4 of 10 people found the following review helpful
Well written up to a point, but you get what you pay for.,
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This review is from: Hard Landing (The 1st Spider Shepherd Thriller) (Kindle Edition)SPOILER WARNING - don't read this if you're going to buy it anyway (although you ought to see this twist in the plot coming)...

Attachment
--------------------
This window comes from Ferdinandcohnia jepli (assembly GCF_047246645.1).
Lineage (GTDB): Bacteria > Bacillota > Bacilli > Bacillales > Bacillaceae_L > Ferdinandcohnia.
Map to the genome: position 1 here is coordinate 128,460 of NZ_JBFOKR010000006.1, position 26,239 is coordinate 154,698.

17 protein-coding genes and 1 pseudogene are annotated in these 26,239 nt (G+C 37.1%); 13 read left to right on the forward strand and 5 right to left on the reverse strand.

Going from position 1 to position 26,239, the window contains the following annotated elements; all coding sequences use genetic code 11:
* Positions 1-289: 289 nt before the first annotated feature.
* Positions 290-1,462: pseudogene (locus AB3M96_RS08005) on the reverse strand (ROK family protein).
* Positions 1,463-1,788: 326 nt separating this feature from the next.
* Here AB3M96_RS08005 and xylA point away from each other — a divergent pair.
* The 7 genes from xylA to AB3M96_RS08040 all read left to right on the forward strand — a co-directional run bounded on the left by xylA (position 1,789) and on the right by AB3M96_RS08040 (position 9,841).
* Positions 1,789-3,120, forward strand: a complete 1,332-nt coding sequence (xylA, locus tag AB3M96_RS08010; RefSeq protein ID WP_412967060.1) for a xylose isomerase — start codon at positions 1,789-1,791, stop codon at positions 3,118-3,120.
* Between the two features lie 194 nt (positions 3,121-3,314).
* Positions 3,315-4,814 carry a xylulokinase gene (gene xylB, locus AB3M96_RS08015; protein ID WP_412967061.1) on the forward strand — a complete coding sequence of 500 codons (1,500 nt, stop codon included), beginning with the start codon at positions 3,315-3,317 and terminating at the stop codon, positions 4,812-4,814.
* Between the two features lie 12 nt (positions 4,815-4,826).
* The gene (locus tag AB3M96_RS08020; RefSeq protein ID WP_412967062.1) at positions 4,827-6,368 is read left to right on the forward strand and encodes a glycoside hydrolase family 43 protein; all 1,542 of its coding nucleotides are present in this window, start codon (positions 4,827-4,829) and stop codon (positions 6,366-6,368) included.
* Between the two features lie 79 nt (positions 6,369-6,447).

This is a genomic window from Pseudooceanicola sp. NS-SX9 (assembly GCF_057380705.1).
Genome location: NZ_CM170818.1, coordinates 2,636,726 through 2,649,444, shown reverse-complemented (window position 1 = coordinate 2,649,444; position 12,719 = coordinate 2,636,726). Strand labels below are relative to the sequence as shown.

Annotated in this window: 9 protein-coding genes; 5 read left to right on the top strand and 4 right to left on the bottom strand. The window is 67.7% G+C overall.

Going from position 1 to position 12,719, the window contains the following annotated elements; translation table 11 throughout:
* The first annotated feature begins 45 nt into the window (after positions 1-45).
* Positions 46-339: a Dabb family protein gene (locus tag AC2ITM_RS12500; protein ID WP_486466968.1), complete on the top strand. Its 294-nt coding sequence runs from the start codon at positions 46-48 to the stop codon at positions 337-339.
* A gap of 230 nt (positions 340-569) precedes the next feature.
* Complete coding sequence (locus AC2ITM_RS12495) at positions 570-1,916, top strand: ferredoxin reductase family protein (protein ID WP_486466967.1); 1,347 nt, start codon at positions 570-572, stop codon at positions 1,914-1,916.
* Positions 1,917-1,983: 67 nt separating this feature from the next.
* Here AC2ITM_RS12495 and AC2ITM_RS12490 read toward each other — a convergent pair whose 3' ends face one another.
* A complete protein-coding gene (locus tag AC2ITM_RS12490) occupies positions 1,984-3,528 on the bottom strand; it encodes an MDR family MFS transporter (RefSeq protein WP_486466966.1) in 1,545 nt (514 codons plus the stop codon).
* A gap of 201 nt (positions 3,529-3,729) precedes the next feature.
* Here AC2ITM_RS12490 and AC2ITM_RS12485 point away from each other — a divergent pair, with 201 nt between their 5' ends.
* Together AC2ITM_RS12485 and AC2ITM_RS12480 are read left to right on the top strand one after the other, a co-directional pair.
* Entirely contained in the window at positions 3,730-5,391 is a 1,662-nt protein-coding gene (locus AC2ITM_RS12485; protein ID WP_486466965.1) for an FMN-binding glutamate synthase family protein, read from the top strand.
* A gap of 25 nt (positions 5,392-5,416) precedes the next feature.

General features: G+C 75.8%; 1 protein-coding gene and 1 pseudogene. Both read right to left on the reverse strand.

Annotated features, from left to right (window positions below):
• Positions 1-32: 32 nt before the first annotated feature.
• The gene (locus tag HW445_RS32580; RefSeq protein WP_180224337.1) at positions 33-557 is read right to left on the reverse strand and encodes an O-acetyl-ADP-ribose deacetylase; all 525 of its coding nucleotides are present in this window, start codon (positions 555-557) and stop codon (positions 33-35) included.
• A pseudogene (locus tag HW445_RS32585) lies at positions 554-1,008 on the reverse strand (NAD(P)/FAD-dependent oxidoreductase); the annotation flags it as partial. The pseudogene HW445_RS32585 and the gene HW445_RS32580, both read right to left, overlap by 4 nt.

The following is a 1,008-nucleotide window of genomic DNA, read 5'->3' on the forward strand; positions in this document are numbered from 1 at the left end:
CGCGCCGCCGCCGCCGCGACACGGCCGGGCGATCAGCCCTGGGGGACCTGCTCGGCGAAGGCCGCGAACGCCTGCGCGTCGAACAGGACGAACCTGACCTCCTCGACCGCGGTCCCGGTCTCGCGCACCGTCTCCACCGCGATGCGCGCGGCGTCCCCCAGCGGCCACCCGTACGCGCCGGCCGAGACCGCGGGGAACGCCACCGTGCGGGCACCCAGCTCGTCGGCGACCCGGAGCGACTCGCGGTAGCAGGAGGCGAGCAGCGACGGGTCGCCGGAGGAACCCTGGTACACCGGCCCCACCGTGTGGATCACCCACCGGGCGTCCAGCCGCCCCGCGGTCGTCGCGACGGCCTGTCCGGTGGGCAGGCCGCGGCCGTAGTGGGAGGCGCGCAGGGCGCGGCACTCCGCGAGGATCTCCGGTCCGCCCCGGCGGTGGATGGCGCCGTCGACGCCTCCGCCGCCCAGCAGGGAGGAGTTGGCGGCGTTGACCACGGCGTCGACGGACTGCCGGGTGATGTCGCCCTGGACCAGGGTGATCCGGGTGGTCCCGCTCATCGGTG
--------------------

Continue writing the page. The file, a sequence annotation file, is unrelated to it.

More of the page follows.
I've learned that you get what you pay for in Kindle books, and there's a reason that this one's only  quid. The book starts well, with our hardboiled ex-SAS undercover Metropolitan copper involved in an armed robbery and then inside on remand, when the plot really takes off. He's tasked by his boss to catch the drugs kingpin who's also on remand, who has a nasty at-any-cost habit of removing the prosecution witnessess before his case comes to court. As a police procedural thriller it's unusual and well written. Our Spider gets rumbled by the villain, who arranges for Spider's son to be kidnapped and then applies pressure to him. Spider breaks out, and doesn't tell his gaffer that his son has been kidnapped, because if the boss knew he'd obviously and rightly be taken off the case because of the conflict of interest, which is convincingly how the organisation works. So far, so good... Later on, Spider joins in on an SAS jaunt as part of the team that parachutes in to the villain's foating hideaway... So you're expected to believe that the Army would bounce an existing member of the SAS team off this operation in favour of a long-out-of-parachute-and-weapons-training ex-member of the Regiment, which is entirely contrary to how the organisation works. If your training isn't current, they won't send you on operations. For me, this inconsistency gave the story the credibility of a Dan Brown novel and ensured that I wouldn't be buying any more Spider Shepherd novels; it wasn't advertised as fantasy.